Crabbin' preacher marks 50 years at Crisfield Wesleyan Church

By Brice Stump
Posted 2/23/23

When the Rev. Robert “Bob” Daniels stands behind the pulpit this Sunday, he will be making history.

For almost every Sunday for 50 years, Daniels has been preaching at Crisfield …

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Crabbin' preacher marks 50 years at Crisfield Wesleyan Church


When the Rev. Robert “Bob” Daniels stands behind the pulpit this Sunday, Feb. 26, he will be making history.

For almost every Sunday for 50 years, Daniels has been preaching at Crisfield Wesleyan Church in Lawsonia. More remarkably, this is the same church where he preached his first sermon half a century ago and is still here.

“I doubt there’s hardly anyone today who can say they’ve been in the same church where they started 50 years ago and still preachin’ there,” he said.

In 1973, then 27-years-old, the Wenona crabber and oysterman stood in the almost empty sanctuary to deliver his first sermon. It was an experience he never forgot.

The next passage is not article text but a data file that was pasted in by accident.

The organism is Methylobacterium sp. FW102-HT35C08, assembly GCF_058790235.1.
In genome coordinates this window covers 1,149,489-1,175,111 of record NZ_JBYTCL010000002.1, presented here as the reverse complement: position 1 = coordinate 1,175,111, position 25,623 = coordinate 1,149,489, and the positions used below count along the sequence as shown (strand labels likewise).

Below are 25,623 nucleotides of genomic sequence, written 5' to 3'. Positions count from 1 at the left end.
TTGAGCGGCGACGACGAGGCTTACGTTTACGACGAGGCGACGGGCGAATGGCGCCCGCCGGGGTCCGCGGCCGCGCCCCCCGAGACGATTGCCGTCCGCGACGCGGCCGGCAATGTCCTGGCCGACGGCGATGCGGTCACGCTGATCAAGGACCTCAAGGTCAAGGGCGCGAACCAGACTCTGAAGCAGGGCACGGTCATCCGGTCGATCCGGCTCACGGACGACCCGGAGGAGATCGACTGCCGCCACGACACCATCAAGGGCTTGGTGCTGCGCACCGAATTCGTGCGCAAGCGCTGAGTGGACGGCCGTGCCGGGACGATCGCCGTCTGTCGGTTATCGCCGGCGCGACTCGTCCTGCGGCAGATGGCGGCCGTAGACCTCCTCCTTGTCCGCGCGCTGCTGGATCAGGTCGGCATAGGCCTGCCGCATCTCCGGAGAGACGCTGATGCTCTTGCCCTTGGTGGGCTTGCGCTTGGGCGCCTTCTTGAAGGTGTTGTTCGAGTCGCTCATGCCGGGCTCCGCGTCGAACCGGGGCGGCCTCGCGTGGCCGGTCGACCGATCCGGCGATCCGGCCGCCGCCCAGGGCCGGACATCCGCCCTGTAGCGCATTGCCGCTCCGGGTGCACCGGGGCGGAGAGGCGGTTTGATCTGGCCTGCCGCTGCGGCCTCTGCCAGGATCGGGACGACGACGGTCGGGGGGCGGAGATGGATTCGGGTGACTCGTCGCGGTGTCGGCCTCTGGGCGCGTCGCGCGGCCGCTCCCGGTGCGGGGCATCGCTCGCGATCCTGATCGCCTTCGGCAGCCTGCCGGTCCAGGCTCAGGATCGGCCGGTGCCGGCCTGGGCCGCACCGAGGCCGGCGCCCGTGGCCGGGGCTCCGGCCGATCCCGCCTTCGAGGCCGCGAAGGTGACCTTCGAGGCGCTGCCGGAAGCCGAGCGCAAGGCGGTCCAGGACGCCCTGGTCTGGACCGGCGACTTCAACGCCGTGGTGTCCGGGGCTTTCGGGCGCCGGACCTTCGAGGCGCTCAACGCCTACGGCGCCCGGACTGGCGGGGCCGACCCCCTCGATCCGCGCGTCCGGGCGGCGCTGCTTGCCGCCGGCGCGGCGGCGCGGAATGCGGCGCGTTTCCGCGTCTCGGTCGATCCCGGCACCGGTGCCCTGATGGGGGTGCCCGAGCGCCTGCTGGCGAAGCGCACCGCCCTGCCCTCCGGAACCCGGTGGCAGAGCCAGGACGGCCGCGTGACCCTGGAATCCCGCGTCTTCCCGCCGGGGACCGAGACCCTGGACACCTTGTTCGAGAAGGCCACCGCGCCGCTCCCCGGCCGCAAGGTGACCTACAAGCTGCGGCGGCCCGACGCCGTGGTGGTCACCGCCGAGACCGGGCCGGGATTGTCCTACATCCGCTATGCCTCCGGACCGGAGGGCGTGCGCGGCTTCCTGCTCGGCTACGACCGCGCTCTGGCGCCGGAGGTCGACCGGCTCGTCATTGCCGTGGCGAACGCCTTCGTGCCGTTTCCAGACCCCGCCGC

“When I came here we had maybe 10 coming on Sundays, but five of them left and I just had five old women comin’ on Sundays. Early on we had a church meeting and I told those women, ‘If you want you don’t have to pay me. I’ll come here and be your pastor.’ I was workin’ on the water and could get by. They met and decided to pay me and they gave me $60 a week.

“Church was run down to nothin’, I mean to nothin’. We really didn’t even have a decent parsonage. I preached the first two years was goin’ back and forth to Wenona,” he said.

“It was an old run down parsonage. It had two bedrooms, a little kitchen, dining room and living room. My brother-in-law Albert Hoffman worked with me for two years remodeling that whole house. We eventually had four boys sharing one bedroom, but we made it as a close family. Many a day the house was full of boys and girls from the community visiting our sons.

“Those ladies were faithful to their church,” he recalled, “and things started getting better.”

One of those ladies, Rosey Anderson, was blind and Daniels would drive to her home and bring her to church before each Sunday’s service.